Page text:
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running sum in SQL

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running sum in SQL

highlander718
I have a sorted table and I want to create another one that would contain a field that is a running sum. I cannot figure it out in SQL, I know it's possible in Excel, Access ...

day total for day running sum
1 150 150
2 50 200
3 -120 80


...etc

Thanks,
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    Tony Hopkinson

    SQL is set based running sum is not, it's sequence based.
    Personally I'd do this client side s Excel and access do it.
    In SQL the ways round it are effectively a sub query

    Select Sum(Value) where day <=3 in your example. Different sorts would have an impact and you might end up with an order by in the subquery. Select and two pass sort will cost you big style, on a big resultset.


    Or using a cursor, which generally should be avoided, if at all possible

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    steve.ingle

    I would normally do this calculation on the fly, when compiling a report, or displaying a particular record (using Excel, Access, etc).

    But, if you REALLY have to hold the running sum in a fixed field in the database, then you could use a trigger to test for changes in the field on which the calculation is based.

    How much of a performance hit you would take if you use a trigger depends on the complexity of the calculation and the number of times the trigger is fired. You would also need to be aware of concurrency/locking issues.

    Steve

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    chapman.tim

    This article will explain how you can use TSQL to create a running subtotal in a query.

    http://articles.techrepublic.com.com/5100-9592_11-6100447.html#

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    bluemoonsailor

    Couple o' quick questions - how should your running total change if you did a query that only returned every other row? Or only rows for a single customer/product/account? What happens if you sort by account then by date? Or if you order the data by region?

    SQL is set based. You can extract many different sets from the same data, and SQL, by definition, does not provide a guaranteed order to the data. This is important because your running total is VERY dependent on the order of the data and the set that is retrieved.

    If you need to provide a running total, do it in your reporting tool. SQL is not a spreadsheet and shouldn't be used like one.

    Take a couple of SQL classes and/or talk to your DBA. SQL is a tool that can do some really wonderful things for you, but you have to know how to use the tool first!

    Steve G.

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    kerry.millen

    Even if a specific order could be extracted based on an invoice number or date/time stamp, a record field name holding a running sum would be a poor use of disk space. A query based on IDs or any specific field ordering you choose could extract a running total in a more efficient manner.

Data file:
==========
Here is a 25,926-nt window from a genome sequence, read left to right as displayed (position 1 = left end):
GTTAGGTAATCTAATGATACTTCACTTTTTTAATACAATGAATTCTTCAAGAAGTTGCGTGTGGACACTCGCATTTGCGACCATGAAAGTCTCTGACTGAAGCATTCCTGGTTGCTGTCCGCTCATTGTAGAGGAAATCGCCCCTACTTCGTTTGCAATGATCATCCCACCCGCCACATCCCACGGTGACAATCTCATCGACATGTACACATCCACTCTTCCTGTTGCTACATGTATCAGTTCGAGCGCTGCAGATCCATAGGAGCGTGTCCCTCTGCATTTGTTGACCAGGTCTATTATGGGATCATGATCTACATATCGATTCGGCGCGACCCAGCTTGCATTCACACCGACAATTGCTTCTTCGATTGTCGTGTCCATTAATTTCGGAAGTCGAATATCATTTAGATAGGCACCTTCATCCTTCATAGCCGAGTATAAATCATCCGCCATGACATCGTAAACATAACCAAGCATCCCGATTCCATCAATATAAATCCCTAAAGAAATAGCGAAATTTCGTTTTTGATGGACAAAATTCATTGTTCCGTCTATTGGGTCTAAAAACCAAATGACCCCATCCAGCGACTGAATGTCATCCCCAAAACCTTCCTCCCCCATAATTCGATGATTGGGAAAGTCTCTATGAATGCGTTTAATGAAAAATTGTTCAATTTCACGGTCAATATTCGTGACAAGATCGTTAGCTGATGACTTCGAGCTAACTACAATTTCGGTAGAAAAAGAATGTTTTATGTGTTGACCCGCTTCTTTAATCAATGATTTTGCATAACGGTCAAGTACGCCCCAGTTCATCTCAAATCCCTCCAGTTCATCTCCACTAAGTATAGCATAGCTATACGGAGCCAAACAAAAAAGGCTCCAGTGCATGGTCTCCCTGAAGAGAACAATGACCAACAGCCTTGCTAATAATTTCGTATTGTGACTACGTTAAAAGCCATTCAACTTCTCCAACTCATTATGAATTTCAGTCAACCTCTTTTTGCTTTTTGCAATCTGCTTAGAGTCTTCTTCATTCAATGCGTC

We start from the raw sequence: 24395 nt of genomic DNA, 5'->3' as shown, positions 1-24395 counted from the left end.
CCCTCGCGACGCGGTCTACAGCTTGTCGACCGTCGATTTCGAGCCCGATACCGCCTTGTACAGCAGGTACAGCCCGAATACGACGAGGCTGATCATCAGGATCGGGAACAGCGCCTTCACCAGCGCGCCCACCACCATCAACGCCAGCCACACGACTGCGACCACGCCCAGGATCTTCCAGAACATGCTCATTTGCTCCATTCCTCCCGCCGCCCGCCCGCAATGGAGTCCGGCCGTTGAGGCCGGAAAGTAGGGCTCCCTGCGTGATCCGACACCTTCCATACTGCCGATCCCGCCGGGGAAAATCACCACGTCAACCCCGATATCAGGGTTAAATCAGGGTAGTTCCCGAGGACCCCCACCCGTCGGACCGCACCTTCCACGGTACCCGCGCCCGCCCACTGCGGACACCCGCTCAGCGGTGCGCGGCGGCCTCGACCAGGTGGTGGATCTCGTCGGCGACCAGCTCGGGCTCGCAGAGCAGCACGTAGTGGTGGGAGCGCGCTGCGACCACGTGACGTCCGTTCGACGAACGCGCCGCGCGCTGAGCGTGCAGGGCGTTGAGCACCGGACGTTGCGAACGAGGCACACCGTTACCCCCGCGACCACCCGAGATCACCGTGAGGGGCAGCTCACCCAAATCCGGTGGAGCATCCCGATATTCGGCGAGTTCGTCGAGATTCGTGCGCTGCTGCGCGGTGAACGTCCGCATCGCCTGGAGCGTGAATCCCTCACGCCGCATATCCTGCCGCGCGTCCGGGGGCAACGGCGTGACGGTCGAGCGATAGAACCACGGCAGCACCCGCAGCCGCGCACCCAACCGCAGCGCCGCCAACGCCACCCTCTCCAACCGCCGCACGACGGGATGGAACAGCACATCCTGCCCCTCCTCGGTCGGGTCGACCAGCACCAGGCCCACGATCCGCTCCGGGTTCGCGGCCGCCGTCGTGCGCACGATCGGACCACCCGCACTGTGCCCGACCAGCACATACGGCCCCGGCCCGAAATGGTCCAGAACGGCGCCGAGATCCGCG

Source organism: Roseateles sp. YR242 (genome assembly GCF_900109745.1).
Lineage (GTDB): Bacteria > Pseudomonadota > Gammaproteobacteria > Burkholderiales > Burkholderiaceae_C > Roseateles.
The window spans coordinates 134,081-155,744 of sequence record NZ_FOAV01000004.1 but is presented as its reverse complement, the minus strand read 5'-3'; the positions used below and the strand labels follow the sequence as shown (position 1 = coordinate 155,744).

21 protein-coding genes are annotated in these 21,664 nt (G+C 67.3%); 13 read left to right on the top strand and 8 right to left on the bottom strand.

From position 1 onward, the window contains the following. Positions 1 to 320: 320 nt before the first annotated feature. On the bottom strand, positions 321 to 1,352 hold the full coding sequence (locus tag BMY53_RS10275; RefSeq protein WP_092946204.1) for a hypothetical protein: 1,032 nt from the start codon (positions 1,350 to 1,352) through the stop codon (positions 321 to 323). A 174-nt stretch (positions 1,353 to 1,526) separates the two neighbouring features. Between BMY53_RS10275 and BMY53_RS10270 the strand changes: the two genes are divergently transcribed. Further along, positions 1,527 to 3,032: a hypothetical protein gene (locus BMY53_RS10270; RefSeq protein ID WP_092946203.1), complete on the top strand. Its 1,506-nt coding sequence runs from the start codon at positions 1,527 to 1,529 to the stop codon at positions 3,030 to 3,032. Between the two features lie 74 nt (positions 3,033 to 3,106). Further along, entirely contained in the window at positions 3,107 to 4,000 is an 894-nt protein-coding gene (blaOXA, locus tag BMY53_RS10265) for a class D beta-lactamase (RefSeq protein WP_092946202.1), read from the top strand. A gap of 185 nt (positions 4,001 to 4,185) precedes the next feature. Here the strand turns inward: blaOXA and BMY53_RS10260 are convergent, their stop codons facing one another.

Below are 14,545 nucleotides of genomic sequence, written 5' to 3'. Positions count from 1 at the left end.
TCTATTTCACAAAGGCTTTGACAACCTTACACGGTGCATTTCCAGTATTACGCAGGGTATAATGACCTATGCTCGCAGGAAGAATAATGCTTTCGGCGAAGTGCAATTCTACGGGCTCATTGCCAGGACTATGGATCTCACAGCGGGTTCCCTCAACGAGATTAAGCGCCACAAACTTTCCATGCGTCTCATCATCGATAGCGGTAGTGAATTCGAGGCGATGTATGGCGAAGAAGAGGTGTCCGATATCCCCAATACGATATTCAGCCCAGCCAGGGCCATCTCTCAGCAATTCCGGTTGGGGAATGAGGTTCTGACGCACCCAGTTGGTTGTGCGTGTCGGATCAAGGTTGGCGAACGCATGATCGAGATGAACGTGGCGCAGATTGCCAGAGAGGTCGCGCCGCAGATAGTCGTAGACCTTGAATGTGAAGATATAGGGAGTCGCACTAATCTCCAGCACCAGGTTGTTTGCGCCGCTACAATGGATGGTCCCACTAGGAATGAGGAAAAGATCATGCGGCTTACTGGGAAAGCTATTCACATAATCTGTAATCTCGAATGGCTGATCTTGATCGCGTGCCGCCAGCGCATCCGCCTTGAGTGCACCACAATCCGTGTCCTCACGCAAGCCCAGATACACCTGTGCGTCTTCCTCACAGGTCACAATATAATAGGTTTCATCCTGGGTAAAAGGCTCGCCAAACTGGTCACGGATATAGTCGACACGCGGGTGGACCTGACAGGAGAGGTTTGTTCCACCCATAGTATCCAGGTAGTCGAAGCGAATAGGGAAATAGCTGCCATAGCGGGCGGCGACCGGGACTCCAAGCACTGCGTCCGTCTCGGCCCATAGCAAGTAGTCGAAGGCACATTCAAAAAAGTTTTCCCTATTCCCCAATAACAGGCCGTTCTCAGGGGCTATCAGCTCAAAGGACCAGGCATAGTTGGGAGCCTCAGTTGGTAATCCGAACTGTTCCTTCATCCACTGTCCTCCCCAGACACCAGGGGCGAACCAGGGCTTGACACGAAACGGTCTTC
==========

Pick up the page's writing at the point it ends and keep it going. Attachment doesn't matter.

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    sgt_shultz

    i learned something, thanks!

  • +
    0 Votes
    Tony Hopkinson

    SQL is set based running sum is not, it's sequence based.
    Personally I'd do this client side s Excel and access do it.
    In SQL the ways round it are effectively a sub query

    Select Sum(Value) where day <=3 in your example. Different sorts would have an impact and you might end up with an order by in the subquery. Select and two pass sort will cost you big style, on a big resultset.


    Or using a cursor, which generally should be avoided, if at all possible

    +
    0 Votes
    steve.ingle

    I would normally do this calculation on the fly, when compiling a report, or displaying a particular record (using Excel, Access, etc).

    But, if you REALLY have to hold the running sum in a fixed field in the database, then you could use a trigger to test for changes in the field on which the calculation is based.

    How much of a performance hit you would take if you use a trigger depends on the complexity of the calculation and the number of times the trigger is fired. You would also need to be aware of concurrency/locking issues.

    Steve

    +
    0 Votes
    chapman.tim

    This article will explain how you can use TSQL to create a running subtotal in a query.

    http://articles.techrepublic.com.com/5100-9592_11-6100447.html#

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    0 Votes
    bluemoonsailor

    Couple o' quick questions - how should your running total change if you did a query that only returned every other row? Or only rows for a single customer/product/account? What happens if you sort by account then by date? Or if you order the data by region?

    SQL is set based. You can extract many different sets from the same data, and SQL, by definition, does not provide a guaranteed order to the data. This is important because your running total is VERY dependent on the order of the data and the set that is retrieved.

    If you need to provide a running total, do it in your reporting tool. SQL is not a spreadsheet and shouldn't be used like one.

    Take a couple of SQL classes and/or talk to your DBA. SQL is a tool that can do some really wonderful things for you, but you have to know how to use the tool first!

    Steve G.

    +
    0 Votes
    kerry.millen

    Even if a specific order could be extracted based on an invoice number or date/time stamp, a record field name holding a running sum would be a poor use of disk space. A query based on IDs or any specific field ordering you choose could extract a running total in a more efficient manner.

    +
    0 Votes
    sgt_shultz

    i learned something, thanks!